As humans, we have recognized that regular exercise has many benefits for everyday life. It helps our physique, our muscle and bone health, and it also is responsible for the release of endorphins that improve our mood. However, exercise is time consuming, and some of us just lack the motivation for regular physical exertion.  Scientists at Michigan Medicine have been researching the protein Sestrin in mice and flies, and they have found that “it can mimic many of exercise’s effects,” potentially creating a way to gain the benefits of exercise without actual exertion.

In their experiment, the Michigan scientists used two groups of flies. One group of flies was deprived os Sestrin, while the other group’s Sestrin levels were enhanced. When put through an extended period of exercise, the flies that lack Sestrin did not have any of the typical muscle development and endurance that comes from working out. The flies that received amplified amounts of Sestrin also didn’t progress. However, the Sestrin-boosted flies didn’t receive the benefits of exercise from exertion, because they had already acquired those benefits  from their increased Sestrin levels. In performing the same experiment with mice, “Mice without Sestrin lacked the improved aerobic capacity, improved respiration and fat burning typically associated with exercise.” According to the nature.com article “Sestrins are evolutionary conserved mediators of exercise benefits,” “in vertebrates, endurance training leads to increased mitochondrial biogenesis/efficiency, decreased triglyceride storage, improved insulin sensitivity, and protection of both muscle and neural functions.” Basically, if Sestrin indeed proves to be the magic exercise replacement, it could help alleviate some of the negative physical consequences of aging.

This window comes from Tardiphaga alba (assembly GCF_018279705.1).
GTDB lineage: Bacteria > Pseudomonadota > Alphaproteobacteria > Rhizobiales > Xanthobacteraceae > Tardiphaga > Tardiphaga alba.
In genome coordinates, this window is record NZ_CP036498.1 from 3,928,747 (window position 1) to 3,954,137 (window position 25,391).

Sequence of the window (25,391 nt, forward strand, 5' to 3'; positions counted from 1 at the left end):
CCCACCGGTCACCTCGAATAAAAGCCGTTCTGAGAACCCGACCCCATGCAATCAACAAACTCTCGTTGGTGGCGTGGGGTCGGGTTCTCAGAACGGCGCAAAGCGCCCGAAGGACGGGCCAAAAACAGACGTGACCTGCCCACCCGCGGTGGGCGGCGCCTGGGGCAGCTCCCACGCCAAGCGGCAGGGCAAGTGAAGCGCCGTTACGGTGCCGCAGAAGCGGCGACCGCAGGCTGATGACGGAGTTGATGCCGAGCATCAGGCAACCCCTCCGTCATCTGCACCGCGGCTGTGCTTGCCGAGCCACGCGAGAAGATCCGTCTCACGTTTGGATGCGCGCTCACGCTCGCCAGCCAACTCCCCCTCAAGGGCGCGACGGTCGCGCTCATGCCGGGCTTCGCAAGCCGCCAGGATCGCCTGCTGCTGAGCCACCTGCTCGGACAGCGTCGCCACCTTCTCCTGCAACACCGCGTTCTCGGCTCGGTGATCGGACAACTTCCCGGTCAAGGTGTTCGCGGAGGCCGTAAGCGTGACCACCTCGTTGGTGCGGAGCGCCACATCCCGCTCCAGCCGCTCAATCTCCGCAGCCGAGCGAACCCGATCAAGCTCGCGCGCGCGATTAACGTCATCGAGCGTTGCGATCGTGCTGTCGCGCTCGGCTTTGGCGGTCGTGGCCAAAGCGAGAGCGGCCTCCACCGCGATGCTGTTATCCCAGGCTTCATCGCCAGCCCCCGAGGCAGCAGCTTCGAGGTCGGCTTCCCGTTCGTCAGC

However, our scientists have 2 main problems in turning Sestrin to a mass produced supplement: it’s a very large molecule, and we are still unsure of how the body naturally produces sestrin during exercise. Therefore, we are not yet at a point where our exercise replacement is a reality, but the probability of future promising results is high.

Personally, I will have to see this protein work on humans before I take seriously the idea of an exercise replacement. A successful Sestrin supplement may be able to mimic the physical benefits exercise, but obtaining physical results through minimal work could be detrimental to the public’s general mentality. Receiving physical benefits through hard exercise teaches cause and effect, mental toughness,  the value of goals, and the satisfaction of well deserved rewards. If this supplement ends up being the fantasized work out supplement everyone is looking for, how will that result-without-the-work mentality impact how we treat other aspects of society? That’s why I don’t see this discovery as a total positive, but I’m excited to see what future studies bring in the development of this long fantasized product.

If you have anything other information or opinions on this topic, feel free to drop a comment below!

 

Exercise causes changes in our gut microbes, but how is unclear

Sarah Campbell was just beginning her assistant professorship in exercise and science at Rutgers University when she became curious about whether exercise could influence microbes in the gut. As an athlete and also having studied cholesterol metabolism and exercise and diet during her PhD and postdoc, she decided that she wanted to pursue the study of exercise and its affect on gut microbes.

Sarah Campell combined forces with microbiologists and toxicologists from Rutgers and a pathologist from Oklahoma City to create an experiment to analyze fecal samples of male mice who are fed a normal or high-fat diet for 12 weeks. Some of the mice in each group were allowed to exercise while others weren’t. The results revealed that physical activity created a unique microbiome in the guts of mice, independent of the diets of the mice. The mice that exercised hosted Faecalibacterium, Clostridium, and Aloobaculum, unlike the sedentary mice. The high-fat diet also led to inflammation in the guts of the mice who didn’t exercise, and this was not seen in the mice that ate a fatty diet and exercised.